Banks urged to help promote inter regional trade
Banks are being urged to leverage the enormous opportunities that abound in the area of trade finance to help promote trade among member countries on the continent.
This can be done by providing the financing that allows factories to expand and for businesses to make and receive payments.Subscribe
Analysts believe that for the implementation of the African Continental Free Trade Agreement (AfCFTA) to succeed despite the initial challenges, players in the financial services sector, particularly banks, had a major role to play.
The Country Representative, Ghana International Bank (GHIB), Baafuor Ohene Abankwah, holds the view that there are huge opportunities for trade finance on the African continent, hence the need for banks to play a lead role to promote trade.
Mr Abankwah, who is also the Head, Client Coverage Africa for the bank, said “here in Ghana, we have several products that are required in West Africa, and banks and financial institutions can do more to facilitate that”.
Trade finance training
He was sharing his thoughts in an interview with the media at the closing of a four-day trade finance training in Ghana.
Organised by GHIB, the training brought together 60 bankers from across six West African countries.
They were equipped with how to facilitate trade between the countries they represented and the rest of the world.
It also focused on various international trade finance products that banks could use in serving their customers.
Mr Abankwah explained that his outfit had a role to play in building trade finance capacity, hence was passionate about organising such training programmes.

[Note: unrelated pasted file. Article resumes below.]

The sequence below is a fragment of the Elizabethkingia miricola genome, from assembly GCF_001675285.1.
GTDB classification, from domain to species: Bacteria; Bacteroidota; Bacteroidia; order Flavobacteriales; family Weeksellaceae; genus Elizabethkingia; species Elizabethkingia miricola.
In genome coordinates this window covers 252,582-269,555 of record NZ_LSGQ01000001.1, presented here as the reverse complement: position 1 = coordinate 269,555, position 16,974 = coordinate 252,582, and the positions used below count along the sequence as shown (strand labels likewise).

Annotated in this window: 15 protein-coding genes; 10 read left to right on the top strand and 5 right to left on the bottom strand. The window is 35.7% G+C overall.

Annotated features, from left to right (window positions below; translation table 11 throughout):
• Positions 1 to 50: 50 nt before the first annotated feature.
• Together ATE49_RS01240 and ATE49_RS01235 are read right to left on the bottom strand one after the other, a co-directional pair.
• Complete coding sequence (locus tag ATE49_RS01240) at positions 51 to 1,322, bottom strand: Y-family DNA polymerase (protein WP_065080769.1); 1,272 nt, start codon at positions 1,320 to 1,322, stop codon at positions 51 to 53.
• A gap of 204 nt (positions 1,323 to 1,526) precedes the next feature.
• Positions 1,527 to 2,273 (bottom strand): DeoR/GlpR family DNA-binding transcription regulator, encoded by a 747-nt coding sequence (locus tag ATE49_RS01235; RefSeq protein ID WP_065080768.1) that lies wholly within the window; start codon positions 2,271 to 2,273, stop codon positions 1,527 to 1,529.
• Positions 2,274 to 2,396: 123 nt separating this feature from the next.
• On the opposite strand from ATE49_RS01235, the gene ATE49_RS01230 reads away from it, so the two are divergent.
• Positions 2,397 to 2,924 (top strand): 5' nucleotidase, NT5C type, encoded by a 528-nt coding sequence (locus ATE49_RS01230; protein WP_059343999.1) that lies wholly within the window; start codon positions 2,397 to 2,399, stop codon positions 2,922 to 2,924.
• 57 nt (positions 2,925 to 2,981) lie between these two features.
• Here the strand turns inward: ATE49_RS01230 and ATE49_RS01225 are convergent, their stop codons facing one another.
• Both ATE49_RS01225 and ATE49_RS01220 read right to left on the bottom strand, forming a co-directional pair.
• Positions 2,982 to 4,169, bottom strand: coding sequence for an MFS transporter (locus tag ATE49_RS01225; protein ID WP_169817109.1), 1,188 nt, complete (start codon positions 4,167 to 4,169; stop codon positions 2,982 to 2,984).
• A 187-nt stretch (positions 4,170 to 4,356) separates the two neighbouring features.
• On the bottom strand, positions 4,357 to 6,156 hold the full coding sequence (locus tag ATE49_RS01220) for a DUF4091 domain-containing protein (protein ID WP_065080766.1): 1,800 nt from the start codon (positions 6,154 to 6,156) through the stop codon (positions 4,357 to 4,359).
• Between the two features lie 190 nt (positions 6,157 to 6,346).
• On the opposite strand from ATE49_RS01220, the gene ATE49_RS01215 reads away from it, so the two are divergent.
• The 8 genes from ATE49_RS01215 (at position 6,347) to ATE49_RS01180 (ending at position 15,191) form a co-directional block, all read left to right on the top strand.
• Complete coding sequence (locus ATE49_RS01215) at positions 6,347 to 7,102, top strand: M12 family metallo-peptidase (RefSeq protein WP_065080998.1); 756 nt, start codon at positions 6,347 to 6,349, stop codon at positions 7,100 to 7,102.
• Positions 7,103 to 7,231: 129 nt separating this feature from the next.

“Banks have an important role to play, and intentional efforts such as this training to make sure we work together to promote trade in Africa will really help," he said.
He said GHIB had contributed immensely to Ghana’s economy since its inception by working very closely with some banks in the Ghanaian space.
“The bank has facilitated the import of goods and the export of some of the commodities that Ghana produces.
“GHIB has been at the heart of some of the biggest syndicated transactions that Ghana has been engaged in and has been involved in remittance flows in Ghana and West Africa,” he added.
Access to finance
The Chief Executive Officer (CEO) of the Ghana Association of Banks (GAB), John Awuah, explained that despite the challenge in trade financing, banks were thriving to promote the concept.
He described the training as a timely one for experts in the banking industry to understand trade finance instruments that could help in the African Continental Free Trade Area (AfCFTA).
"The good thing about trade finance is that, it makes transaction costs a bit manageable because it is cheaper compared to conventional financing.
“So trade finance products provide that bridge that enables businesses to access financing in a more cost-effective manner,” he said.